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Peter J. Marinescu, Susan C. van den Heever, Max Heikenfeld, Andrew I. Barrett, Christian Barthlott, Corinna Hoose, Jiwen Fan, Ann M. Fridlind, Toshi Matsui, Annette K. Miltenberger, Philip Stier, Benoit Vie, Bethan A. White, and Yuwei Zhang

CCN concentrations is sensitive to boundary layer moisture (e.g., Fan et al. 2007 ), convective available potential energy (CAPE; Lee et al. 2008 ; Storer et al. 2010 ), and wind shear ( Lee et al. 2008 ; Fan et al. 2009 ). Case study simulations, which often provide more realism than idealized simulations, have also been used to assess the impacts of environmental parameters. For example, mesoscale convective systems in environments with different relative humidity ( Khain et al. 2005 ; Fan

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Jie Peng, Zhanqing Li, Hua Zhang, Jianjun Liu, and Maureen Cribb

unreliability of the AE retrieval from MODIS over land ( Levy et al. 2010 ), AI and AOD were used as proxies for aerosol loading over oceans and land, respectively. Table 2. Fractional distribution of AOD values over the domain considered in this study from 2007 to 2010. Following Peng et al. (2014) , CloudSat products were used to identify all single-layer deep clouds and to obtain their mean properties, as well as to obtain meteorological parameters. Mean cloud-top heights (CTH) and cloud-base heights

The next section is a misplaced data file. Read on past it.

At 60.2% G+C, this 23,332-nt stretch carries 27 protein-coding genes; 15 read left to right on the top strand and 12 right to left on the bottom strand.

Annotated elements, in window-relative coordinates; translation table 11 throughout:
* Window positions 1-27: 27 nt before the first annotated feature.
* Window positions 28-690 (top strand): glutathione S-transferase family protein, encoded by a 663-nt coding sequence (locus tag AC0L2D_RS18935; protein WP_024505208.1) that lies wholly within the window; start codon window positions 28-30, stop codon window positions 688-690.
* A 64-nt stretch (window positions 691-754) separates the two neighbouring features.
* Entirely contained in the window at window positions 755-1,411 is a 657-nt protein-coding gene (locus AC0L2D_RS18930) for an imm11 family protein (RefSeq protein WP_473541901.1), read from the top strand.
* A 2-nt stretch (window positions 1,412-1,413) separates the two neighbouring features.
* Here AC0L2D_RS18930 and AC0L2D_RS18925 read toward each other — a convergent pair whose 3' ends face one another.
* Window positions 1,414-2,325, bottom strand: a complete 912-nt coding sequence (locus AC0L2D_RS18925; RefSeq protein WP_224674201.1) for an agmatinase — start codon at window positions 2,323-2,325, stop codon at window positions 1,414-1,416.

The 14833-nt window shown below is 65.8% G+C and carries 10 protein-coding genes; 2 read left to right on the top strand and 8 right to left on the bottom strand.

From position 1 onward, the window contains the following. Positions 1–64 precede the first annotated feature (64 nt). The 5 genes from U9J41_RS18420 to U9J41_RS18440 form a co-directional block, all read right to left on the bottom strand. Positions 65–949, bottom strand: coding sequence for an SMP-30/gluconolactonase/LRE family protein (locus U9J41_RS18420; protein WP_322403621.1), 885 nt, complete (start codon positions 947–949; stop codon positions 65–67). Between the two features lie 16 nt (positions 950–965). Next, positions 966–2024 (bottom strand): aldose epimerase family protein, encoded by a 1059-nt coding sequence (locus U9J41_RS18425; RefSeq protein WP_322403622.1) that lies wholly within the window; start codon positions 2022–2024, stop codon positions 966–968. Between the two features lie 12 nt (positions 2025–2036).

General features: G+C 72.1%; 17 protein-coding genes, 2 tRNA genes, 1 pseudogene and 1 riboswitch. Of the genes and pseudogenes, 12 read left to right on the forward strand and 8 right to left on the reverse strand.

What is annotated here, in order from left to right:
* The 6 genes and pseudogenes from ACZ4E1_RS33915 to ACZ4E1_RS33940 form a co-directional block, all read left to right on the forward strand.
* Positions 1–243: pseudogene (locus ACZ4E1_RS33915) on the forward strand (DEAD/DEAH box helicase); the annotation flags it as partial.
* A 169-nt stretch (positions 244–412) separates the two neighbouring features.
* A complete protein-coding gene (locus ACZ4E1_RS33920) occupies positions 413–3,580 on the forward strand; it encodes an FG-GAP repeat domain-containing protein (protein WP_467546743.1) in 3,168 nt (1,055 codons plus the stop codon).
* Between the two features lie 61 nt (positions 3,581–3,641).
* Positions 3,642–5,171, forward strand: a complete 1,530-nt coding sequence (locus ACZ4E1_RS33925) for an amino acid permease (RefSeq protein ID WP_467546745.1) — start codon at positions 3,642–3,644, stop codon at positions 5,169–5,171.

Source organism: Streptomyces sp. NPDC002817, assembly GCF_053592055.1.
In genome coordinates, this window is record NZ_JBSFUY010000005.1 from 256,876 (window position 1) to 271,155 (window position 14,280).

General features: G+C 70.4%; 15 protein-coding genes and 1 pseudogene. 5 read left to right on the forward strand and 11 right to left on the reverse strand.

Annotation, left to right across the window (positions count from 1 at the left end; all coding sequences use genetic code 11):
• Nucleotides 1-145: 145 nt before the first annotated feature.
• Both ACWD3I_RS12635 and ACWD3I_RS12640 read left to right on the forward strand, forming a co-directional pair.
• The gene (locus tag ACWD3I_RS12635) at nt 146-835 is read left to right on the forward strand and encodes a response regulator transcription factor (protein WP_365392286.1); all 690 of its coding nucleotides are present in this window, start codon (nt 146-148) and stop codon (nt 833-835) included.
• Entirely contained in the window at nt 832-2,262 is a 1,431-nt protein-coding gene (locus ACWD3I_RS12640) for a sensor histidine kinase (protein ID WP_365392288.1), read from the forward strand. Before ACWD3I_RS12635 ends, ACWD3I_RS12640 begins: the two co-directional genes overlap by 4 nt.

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Wojciech W. Grabowski

-type simulations targeting aerosol effects are those of Tao et al. (2007) and references therein, Morrison and Grabowski (2011) , and Grabowski and Morrison (2016 ; hereinafter GM16 ). Using a novel modeling methodology referred to as “piggybacking” applied to the case of daytime convective development over land based on observations during the Large-Scale Biosphere–Atmosphere (LBA) field project in Amazonia, GM16 show that simulated differences between pristine (PRI) and polluted (POL) clouds come

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Andrew R. Jongeward, Zhanqing Li, Hao He, and Xiaoxiong Xiong